Thursday, August 5, 2010

Some of What Is Seen Isn't So Hot Either

My op-ed, Stimulus: Out of Sight, Out of Mind, pointed to the fact, made popular by Frederic Bastiat and Henry Hazlitt, that identifying beneficiaries of fiscal stimulus projects such as the "American Recovery and Reinvestment Act" is relatively easy, but seeing the harm due to taxation and lost private investment is much more difficult.

A new study issued by Senators Tom Coburn and John McCain identify a plethora of projects funded by stimulus money in which the costs can be observed. What is seen is not pretty. As I said in my commentary, because such stimulus policy directs scarce economic goods away from their most productive uses, fiscal stimulus is worse than useless, it is destructive.

The study from Coburn and McCain identifies 100 projects where the costs clearly outweighed any benefit and net jobs were lost. You can read a good summary of the study here at Business Insider. Economically destructive projects funded by the stimulus plan included:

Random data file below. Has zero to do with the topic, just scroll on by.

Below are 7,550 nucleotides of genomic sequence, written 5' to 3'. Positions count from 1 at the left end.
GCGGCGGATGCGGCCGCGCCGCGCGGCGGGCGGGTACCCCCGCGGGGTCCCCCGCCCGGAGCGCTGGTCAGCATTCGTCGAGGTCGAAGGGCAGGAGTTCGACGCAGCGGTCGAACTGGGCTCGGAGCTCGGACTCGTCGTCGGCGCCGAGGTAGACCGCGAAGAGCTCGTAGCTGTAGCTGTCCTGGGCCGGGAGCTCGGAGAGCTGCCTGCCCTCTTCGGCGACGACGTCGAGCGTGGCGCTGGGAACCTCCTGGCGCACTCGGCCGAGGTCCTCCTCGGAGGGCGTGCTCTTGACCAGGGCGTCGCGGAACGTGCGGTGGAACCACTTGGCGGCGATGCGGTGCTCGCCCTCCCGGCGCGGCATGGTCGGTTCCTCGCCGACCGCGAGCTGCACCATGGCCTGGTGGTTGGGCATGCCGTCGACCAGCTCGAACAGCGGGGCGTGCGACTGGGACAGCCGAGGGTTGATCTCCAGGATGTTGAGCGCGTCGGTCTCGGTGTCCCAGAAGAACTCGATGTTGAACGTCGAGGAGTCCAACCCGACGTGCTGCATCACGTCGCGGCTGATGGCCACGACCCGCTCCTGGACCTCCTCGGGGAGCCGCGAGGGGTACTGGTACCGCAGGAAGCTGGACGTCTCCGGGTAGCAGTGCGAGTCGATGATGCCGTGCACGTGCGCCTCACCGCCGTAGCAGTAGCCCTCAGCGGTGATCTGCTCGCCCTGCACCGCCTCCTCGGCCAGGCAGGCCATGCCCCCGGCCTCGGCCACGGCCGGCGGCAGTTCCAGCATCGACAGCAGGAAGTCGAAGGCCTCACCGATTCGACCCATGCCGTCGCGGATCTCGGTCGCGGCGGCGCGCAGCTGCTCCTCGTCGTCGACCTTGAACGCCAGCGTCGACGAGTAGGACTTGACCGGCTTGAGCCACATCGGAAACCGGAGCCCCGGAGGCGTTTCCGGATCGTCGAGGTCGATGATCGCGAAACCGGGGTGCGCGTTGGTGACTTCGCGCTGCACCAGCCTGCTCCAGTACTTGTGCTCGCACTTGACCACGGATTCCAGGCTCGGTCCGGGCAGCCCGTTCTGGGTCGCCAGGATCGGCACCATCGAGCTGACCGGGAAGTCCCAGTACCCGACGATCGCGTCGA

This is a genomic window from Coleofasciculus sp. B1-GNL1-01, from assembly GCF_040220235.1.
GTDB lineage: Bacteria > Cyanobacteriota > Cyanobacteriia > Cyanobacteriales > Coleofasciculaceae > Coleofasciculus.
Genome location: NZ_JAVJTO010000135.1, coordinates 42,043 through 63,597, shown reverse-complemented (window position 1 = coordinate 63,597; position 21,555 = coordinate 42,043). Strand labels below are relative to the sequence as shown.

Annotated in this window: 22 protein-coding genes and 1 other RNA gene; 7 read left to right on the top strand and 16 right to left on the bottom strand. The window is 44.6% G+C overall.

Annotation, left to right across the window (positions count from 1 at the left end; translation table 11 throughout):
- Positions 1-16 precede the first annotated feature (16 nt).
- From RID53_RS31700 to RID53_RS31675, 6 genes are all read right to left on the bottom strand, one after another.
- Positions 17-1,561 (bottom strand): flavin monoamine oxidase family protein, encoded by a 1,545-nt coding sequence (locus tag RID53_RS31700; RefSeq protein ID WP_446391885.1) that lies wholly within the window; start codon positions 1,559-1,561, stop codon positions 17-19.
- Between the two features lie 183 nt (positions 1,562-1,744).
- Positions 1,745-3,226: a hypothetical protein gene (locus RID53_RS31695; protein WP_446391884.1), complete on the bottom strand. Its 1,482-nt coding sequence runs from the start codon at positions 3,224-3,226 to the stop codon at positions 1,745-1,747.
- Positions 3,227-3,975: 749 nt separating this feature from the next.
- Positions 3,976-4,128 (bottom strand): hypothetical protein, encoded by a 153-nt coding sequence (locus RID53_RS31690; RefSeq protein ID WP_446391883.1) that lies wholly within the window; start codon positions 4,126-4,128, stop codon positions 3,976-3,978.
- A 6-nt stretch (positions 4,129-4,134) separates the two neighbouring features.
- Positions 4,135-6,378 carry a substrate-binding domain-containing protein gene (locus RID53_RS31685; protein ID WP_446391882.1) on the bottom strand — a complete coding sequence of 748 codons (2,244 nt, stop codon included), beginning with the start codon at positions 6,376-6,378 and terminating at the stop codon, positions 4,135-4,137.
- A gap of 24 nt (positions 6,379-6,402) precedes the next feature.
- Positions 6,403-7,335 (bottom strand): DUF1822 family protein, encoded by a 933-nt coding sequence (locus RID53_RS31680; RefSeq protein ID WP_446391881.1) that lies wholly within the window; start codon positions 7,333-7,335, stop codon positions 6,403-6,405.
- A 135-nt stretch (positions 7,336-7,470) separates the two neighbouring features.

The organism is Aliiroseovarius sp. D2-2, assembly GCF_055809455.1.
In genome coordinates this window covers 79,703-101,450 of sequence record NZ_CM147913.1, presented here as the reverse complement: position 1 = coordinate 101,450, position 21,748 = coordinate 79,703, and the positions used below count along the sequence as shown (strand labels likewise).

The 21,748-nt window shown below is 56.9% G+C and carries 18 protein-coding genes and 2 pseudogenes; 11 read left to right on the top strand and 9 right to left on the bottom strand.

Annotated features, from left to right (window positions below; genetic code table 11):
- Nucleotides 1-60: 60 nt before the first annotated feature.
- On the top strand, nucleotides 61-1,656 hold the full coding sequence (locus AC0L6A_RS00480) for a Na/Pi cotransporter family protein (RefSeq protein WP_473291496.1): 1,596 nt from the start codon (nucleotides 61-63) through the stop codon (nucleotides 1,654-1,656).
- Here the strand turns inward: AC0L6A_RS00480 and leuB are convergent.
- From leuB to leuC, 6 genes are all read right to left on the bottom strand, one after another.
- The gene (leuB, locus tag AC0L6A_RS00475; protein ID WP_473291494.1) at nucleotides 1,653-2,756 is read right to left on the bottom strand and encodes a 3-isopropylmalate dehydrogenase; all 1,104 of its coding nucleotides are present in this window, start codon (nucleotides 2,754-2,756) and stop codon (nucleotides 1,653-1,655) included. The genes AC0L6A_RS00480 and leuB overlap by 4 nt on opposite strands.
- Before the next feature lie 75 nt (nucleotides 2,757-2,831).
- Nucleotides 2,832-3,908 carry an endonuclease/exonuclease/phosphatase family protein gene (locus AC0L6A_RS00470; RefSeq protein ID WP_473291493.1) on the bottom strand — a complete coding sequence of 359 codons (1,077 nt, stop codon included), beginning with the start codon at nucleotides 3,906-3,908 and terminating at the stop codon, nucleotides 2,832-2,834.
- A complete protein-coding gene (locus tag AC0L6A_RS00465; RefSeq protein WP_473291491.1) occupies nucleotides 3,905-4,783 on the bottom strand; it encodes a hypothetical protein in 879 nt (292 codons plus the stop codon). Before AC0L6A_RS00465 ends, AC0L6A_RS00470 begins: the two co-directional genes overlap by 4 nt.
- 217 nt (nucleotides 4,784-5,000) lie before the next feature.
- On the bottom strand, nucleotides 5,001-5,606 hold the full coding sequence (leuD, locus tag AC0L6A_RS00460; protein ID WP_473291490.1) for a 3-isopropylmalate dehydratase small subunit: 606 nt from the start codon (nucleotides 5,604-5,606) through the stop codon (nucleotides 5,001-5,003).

1. $554,763  used by the U.S. Forest Service to replace windows in an Amboy, Washington visitor center that closed in 2007.
  2. $62 million poured into the disastrous North Shore Connector to professional sports stadiums and a casino in Pittsburgh, Pennsylvania.
  3. $1.9 million received  by the California Academy of Sciences  to send researchers to the Southwest Indian Ocean Islands and east Africa, to capture, photograph, and analyze thousands of exotic ants. 
  4. FEMA stalling two Texas fire stations for more than a year due to increased costs and red tape because it received $7.3 million.
  5. $89,298 spent by Boynton, Oklahoma to replace new sidewalks with even newer sidewalks that lead to a ditch.
I should note that it is more than a little disturbing to see McCain coming out for fiscal soundness only now. We should not forget that in 2008 he voted in favor of the Keynesian inspired tax rebates as well as the Financial Bailout. Although he is known generally as a conservative, he has a knack for voting interventionist when it really matters.

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